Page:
July 20, 2004 > Editorial: R*E*S*P*E*C*T
Aretha Franklin asked for it in her R&B single and the lyrics are something the Fremont City Council needs to take to heart. The Utility User Tax question has now entered a new phase - the bargain. Researchers, following the lead of Elizabeth Kubler-Ross, talk about five phases of dying - denial, anger, bargaining, depression and the last, acceptance. It appears that the council is going through the throes of a similar process. Initially, the council and staff knew a problem existed but, even with drastic cuts, would not go the extra mile. Instead they waited and hoped for a miracle, complaining about Sacramento and, in essence, denying the ultimate reality. The next phase came at a recent city council meeting when anger and defiance were evident. The council as a unit was startled, defensive and downright nasty to messengers from the Irvington Business Association, The Fremont Chamber of Commerce and representatives of NUMMI and the Union Sanitary District.
From previous polling, the council was well aware that the citizenry is in no mood to pay more money to a city that is perceived as uncaring, wasteful and haughty. Past slights of speakers at city council meetings and the imperious nature of some staff and councilmembers has come home to roost. In a representative form of government, it is often left to those elected to make decisions. Most citizens are aware that there are usually at least two reasoned sides to an argument and those elected to make decisions will not always vote for their favored cause. However, listening to the community is essential and the perception of it is essential. The electorate has chances to not only voice an opinion but, in the voting booth, make a definitive statement. Failure to lead and engender trust and respect is politically fatal. People follow good leaders even when prospects are bleak. They have faith that a strong sense of purpose and a strong foundation of positive prior actions will ultimately lead them to success. Absent these qualities, requests by leadership will often be faced with indifference, or at worst, rebellion.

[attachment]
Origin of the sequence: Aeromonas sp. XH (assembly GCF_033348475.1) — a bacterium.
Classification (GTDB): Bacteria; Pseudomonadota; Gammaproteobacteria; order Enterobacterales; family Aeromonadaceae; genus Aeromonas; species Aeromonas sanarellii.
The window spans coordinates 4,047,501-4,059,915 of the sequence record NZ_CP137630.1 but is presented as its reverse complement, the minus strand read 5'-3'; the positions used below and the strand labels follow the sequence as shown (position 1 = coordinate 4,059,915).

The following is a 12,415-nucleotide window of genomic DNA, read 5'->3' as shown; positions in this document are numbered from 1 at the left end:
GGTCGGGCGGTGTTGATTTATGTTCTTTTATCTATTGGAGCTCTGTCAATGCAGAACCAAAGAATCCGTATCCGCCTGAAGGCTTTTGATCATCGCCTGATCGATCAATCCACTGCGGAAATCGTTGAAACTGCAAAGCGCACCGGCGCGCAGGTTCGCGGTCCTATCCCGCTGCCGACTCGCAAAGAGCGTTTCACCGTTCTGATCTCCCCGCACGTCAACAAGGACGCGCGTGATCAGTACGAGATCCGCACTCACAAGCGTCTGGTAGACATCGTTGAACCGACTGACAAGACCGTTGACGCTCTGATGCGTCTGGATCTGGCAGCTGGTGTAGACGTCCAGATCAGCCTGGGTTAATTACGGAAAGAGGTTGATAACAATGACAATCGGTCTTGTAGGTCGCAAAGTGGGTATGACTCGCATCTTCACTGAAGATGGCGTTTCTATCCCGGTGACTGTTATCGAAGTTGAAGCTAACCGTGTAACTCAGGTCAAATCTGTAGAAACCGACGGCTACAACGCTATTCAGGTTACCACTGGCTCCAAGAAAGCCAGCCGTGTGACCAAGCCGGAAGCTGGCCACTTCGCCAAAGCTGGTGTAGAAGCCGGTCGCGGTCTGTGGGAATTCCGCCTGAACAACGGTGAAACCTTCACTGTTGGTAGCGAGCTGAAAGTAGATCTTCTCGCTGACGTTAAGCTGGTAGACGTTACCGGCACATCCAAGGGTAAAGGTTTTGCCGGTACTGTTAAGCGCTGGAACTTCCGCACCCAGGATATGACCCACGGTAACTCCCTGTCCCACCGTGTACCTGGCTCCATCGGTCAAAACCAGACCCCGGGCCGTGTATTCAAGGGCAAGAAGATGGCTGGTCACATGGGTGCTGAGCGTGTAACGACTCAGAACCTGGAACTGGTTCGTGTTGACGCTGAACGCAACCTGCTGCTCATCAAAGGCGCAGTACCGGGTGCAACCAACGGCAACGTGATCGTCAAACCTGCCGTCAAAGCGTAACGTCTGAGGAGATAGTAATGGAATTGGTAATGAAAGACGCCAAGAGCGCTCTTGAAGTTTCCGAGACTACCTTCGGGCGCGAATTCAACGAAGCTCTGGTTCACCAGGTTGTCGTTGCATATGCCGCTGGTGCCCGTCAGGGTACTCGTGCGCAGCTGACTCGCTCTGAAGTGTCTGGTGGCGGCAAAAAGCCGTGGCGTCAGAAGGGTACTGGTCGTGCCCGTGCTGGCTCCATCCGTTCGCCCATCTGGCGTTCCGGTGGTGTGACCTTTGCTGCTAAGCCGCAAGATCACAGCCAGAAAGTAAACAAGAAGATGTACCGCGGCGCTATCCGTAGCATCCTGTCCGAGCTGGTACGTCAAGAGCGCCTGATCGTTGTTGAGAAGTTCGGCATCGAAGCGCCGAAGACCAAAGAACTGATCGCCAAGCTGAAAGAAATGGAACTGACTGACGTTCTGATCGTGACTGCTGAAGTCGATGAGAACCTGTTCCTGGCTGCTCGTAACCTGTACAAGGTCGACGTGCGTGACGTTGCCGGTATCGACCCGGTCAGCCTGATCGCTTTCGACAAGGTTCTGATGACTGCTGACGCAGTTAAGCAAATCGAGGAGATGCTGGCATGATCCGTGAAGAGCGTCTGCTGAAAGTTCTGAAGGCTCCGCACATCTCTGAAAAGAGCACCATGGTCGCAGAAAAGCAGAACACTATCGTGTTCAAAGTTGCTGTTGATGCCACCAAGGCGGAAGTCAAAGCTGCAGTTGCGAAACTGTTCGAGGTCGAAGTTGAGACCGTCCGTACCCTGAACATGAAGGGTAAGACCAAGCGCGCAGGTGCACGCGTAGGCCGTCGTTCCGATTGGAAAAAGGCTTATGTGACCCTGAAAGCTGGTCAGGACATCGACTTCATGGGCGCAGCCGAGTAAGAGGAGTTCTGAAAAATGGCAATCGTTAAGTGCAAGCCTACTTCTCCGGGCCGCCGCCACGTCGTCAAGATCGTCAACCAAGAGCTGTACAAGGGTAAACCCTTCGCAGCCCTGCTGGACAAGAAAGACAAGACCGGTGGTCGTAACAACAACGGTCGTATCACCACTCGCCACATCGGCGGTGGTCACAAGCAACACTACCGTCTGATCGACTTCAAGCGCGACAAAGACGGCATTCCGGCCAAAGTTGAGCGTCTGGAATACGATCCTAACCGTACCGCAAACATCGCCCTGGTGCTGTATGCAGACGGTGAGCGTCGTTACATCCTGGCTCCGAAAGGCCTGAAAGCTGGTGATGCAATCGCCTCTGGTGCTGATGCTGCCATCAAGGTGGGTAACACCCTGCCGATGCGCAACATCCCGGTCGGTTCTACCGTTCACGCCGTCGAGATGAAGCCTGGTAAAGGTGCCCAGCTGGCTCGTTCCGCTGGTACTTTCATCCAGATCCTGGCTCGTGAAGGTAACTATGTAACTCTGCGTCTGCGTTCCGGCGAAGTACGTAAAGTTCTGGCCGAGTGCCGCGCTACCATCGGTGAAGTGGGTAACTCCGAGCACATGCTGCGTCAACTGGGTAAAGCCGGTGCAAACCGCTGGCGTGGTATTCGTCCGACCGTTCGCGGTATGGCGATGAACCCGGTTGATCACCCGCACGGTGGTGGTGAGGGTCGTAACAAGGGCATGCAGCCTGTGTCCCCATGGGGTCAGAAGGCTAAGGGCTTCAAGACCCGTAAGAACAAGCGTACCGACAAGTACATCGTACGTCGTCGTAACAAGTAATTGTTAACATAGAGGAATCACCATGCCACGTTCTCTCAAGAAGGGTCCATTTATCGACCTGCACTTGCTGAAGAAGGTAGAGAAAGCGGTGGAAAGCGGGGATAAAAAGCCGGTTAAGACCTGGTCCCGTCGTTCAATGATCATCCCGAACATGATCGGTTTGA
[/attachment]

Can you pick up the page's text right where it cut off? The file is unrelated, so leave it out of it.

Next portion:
Procrastination has led to a huge chasm that the council hopes to bridge with a Utility User Tax. Instead of understanding early on that the electorate does not trust their leadership and coming to grips with this problem, the council is now faced with a daunting task. Bargaining from an 8% to a 6% tax doesn't get to the heart of the matter. When councilmembers realize that the debate is not so much about the amount of money but rather about the style of leadership, they will come closer to the truth and possibly salvage the city. The attempt by staff to bridge this gap is not effective when strong direction from elected leaders is required. Well intentioned graphs and charts are no substitute for committed people who live where they work and listen to and follow advice of their constituents. Decisions such as the selection of a developer for the Centerville Unified Site that defied the community are not the answer. Whether the developer ultimately proves capable and worthy of the selection is not the point. Credibility was the loser.
Arguments that salaries must be high in order to attract the "best and brightest" have some merit, but if you take such talk to its ultimate conclusion, only the highest paying enterprises in the world would have any bright and capable workers. The fact that in some cases, people are willing to accept less and work hard and effectively reflects other factors such management policies, working conditions and that elusive, "esprit de corps." Many entrepreneurs work exceptionally hard at their chosen profession without huge incomes. People are not always bought and paid for by whoever has the fattest wallet. Loyalty is given freely when deserved and withheld when not. Fremont has some very good employees, but there have been more than a few that have said, "No Thanks" to the ranks of the "best and brightest." Maybe it is time for the council to take a closer look at what is causing these defections and what hiring practices have been used in the past. Is the tail wagging the dog?
The final two stages of dying are "depression" and finally "acceptance." I hope we can skip the depression and move right on to acceptance. With acceptance comes the opportunity to do something about this problem. With a bit of contrition, the council may actually listen without anger or contempt and work with the electorate to fashion a solution for this dysfunctional system. As Aretha would say:
What you want baby I got it
What you need you know I got it
all I'm asking is for a little respect